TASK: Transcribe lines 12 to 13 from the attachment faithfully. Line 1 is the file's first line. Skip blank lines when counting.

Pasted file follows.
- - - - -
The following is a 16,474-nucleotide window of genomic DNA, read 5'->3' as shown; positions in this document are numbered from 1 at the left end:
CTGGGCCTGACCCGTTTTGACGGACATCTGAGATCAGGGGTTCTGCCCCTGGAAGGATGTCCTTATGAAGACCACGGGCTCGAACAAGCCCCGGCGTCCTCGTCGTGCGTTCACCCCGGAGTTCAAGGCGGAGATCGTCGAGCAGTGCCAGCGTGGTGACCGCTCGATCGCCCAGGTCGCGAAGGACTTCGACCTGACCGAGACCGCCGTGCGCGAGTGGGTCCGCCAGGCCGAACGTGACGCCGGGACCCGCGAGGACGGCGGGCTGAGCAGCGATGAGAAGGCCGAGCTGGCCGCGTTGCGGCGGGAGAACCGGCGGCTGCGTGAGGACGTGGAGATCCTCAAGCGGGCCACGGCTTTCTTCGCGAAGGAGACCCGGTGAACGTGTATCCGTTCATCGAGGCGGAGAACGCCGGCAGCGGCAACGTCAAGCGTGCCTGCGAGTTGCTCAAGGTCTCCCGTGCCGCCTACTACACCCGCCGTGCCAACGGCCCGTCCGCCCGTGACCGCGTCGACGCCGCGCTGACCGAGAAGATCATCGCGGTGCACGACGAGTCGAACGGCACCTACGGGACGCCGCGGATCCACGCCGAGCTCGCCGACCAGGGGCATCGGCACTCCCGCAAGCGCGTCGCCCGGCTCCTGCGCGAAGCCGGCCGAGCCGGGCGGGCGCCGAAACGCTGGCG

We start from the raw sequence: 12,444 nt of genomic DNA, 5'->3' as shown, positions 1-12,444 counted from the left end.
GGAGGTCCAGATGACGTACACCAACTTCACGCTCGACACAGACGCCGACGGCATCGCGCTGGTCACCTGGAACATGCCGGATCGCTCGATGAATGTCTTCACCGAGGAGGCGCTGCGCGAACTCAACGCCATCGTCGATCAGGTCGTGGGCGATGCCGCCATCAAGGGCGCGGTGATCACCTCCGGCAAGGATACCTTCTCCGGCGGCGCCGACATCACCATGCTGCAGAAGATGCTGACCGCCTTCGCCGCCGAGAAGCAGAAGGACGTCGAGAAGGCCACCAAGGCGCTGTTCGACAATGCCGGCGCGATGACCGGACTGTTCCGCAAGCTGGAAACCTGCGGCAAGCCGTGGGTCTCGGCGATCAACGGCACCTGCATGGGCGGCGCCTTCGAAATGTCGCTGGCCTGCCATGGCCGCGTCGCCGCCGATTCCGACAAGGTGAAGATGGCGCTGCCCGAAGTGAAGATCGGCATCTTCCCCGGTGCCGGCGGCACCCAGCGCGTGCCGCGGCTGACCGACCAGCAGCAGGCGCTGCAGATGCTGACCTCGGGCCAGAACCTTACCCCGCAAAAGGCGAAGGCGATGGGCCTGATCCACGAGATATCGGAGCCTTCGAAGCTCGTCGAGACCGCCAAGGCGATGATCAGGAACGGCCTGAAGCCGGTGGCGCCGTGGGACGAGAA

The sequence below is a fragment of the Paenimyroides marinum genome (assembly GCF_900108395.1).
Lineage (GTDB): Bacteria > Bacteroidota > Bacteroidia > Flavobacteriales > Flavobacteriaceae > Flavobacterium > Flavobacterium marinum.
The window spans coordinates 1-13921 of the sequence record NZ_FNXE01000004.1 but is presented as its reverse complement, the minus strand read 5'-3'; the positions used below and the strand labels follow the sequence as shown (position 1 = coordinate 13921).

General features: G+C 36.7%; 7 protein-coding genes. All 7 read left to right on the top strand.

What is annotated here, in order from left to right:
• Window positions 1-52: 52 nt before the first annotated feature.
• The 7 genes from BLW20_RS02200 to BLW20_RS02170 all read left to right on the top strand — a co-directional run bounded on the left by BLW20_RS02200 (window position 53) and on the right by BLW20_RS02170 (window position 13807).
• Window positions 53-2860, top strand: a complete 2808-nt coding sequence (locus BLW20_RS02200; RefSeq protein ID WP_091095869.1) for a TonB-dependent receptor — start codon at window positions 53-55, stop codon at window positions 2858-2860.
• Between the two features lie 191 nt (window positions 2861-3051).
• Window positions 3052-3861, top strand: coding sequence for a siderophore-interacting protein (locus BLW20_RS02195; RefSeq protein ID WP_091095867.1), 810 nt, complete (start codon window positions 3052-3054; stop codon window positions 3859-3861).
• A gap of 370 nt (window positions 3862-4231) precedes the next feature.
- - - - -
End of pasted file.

• Window positions 53-2860, top strand: a complete 2808-nt coding sequence (locus BLW20_RS02200; RefSeq protein ID WP_091095869.1) for a TonB-dependent receptor — start codon at window positions 53-55, stop codon at window positions 2858-2860.
• Between the two features lie 191 nt (window positions 2861-3051).